Sure, you could perhaps survive in the short term, but at some point you’ll stand back and ask "now what?" This first article in our series is designed to prepare you for that moment, and to get you started on the right foot so you don’t step on too many toes.
Failing to Plan is Planning to Fail
Much of the information contained in these articles may seem dry, dreary and unexciting. After all, we aren’t talking about how to make millions or figure out how to win clients over. In essence we’re doing nothing more than creating a foundation — something most people outside your business will never see, let alone care about.
However, with this solid foundation and some detailed planning, you’ll be set! When push comes to shove and you need to make snap decisions about the future of your business, the decisions and outlines you put together at this early stage will be what carry you through.
What is Your Business?
One of the first things you need to define right up front is what your business is going to be. Are you going to sell custom plumbing parts, be a plumber or consult on the plumbing mistakes of others?
There are some fundamental decisions you need to make before you even set out to define exactly what your business is and what you will sell. The companies that have lasted the longest (few companies have life spans longer than that of humans) have always been borne of knowledge and passion.
If you’re passionate about an idea, you’ll have the drive to carry it through to perfection (or as near as any of us can make it!). So, if you’re passionate about plumbing, it probably isn’t the greatest idea to start up a pineapple distribution company.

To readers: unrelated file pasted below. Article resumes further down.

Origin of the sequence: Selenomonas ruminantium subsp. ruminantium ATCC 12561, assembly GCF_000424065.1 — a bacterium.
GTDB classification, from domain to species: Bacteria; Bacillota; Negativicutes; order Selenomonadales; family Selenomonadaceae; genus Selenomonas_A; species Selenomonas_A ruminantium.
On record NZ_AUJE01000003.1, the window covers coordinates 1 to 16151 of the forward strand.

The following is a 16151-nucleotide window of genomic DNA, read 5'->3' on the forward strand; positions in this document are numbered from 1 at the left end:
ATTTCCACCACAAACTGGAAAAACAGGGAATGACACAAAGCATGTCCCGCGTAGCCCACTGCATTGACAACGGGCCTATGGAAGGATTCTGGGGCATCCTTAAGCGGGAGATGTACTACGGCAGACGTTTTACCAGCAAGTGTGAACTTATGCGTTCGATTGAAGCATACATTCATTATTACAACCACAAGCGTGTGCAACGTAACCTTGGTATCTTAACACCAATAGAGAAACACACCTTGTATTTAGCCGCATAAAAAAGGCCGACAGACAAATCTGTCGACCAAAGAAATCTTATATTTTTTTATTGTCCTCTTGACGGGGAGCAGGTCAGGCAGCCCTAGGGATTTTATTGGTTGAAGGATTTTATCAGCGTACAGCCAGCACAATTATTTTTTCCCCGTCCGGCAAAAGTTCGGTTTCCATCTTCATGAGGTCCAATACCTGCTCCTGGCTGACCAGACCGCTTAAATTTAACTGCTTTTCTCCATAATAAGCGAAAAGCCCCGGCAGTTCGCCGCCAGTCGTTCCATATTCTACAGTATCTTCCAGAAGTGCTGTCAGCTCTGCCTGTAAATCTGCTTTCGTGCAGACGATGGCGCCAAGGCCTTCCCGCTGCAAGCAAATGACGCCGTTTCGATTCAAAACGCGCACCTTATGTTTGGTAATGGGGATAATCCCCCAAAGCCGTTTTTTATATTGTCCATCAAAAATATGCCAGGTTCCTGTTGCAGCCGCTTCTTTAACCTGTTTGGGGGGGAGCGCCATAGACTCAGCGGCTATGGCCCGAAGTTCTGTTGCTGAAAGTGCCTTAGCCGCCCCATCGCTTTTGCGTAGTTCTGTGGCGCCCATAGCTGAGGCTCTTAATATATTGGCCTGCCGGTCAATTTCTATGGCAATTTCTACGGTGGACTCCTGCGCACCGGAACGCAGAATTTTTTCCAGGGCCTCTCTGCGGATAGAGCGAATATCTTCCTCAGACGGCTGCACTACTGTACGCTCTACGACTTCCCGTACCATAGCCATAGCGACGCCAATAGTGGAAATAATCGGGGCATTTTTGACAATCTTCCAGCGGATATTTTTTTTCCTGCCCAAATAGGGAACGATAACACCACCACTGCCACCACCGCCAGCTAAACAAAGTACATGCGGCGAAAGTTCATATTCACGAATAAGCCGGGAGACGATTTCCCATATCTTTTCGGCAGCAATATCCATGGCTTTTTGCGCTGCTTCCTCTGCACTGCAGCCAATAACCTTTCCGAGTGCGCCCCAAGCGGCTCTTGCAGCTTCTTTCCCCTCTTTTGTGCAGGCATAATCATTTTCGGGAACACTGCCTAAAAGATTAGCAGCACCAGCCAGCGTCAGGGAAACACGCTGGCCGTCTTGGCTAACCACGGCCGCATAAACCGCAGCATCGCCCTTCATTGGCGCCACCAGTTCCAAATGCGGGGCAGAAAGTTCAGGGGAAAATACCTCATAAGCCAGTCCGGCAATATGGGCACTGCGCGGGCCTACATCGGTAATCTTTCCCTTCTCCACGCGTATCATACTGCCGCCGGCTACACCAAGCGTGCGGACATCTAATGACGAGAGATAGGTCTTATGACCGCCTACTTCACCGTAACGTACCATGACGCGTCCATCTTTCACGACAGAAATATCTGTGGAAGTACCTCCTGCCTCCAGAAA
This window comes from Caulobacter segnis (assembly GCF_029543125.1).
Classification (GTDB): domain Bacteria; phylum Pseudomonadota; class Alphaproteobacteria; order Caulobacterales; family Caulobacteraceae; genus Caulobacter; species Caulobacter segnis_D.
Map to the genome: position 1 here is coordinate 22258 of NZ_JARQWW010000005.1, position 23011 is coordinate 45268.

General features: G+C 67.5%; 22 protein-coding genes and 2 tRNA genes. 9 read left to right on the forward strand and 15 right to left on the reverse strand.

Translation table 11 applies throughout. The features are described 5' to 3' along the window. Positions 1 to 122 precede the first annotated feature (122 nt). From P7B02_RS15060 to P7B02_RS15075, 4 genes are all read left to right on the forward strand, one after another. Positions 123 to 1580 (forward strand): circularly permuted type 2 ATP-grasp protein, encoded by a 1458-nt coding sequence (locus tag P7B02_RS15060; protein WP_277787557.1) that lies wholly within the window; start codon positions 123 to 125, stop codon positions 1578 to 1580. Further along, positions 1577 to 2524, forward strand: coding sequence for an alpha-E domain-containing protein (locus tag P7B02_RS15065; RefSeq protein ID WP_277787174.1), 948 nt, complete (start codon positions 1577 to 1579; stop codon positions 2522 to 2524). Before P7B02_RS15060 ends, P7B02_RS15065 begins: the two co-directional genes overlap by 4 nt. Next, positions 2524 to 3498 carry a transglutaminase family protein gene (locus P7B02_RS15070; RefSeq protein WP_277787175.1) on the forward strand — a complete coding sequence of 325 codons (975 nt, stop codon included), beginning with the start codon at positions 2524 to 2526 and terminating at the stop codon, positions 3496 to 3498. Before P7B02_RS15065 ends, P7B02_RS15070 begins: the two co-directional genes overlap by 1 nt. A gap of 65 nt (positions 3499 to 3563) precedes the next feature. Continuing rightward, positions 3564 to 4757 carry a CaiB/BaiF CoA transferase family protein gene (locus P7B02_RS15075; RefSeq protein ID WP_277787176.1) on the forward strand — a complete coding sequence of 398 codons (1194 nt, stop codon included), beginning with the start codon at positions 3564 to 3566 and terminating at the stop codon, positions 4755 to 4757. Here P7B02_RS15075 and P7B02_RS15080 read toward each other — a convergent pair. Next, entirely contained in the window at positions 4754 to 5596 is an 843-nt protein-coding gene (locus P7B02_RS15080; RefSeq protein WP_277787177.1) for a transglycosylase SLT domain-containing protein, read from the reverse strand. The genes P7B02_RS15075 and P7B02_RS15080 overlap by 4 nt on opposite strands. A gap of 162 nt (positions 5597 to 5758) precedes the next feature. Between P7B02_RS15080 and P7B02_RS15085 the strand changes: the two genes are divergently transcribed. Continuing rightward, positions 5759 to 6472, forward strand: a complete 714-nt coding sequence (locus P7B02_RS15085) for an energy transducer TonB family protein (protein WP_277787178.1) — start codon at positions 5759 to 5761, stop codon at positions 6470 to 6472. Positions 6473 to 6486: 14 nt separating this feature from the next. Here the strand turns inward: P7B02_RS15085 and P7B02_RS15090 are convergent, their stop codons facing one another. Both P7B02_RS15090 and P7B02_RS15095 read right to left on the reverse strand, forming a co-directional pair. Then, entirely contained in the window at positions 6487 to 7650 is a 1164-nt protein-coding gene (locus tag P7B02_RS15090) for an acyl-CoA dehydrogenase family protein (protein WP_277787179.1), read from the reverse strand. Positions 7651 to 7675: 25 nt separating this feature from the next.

Your next consideration, after passion, is your area of expertise. If you know nothing about a given industry, but have passion, you either need to get knowledge and expertise, or consider exploring another market.
What Type of Business Do You Want?
The next step in your business definition phase is to define the type of business you want. There are four main types of business:
- those that create products,
- those that supply products,
- those that supply services and
- those that consult.
A product-based company will typically require factory/production facilities, a supply chain, a larger work force, etc.
A supply company will need products to supply, as well as customers to supply the products to. Often they’ll need to constantly seek out new areas of demand in order to stay ahead of the game.
A services company, like most Web companies, will be extremely vulnerable to market interest which, as we all know, can shrivel up rather quickly. These businesses must constantly be on the lookout for new markets and clients.
A consulting company is perhaps the easiest business model, because it involves no product creation cycle. There is simply knowledge, and the search for clients who require that knowledge.
What Will You Be?
Let’s look at an example. If I have a passion for programming, backed up by a considerable amount of knowledge, there are several routes I could pursue.
- I could program software for people to use (a product-based company)
- I could set up an online store to supply programming tools to others, along with witty and insightful reviews (a supply company)
- I could offer my hand to complete custom Web development for clients large and small, the world over (a services company)
- Or I could found Penguin Consulting, a company which specializes in pinpointing the mistakes of others without providing real solutions
For now, let’s assume I am starting up Penguin Consulting because Penguins are cool, pun (sadly) intended.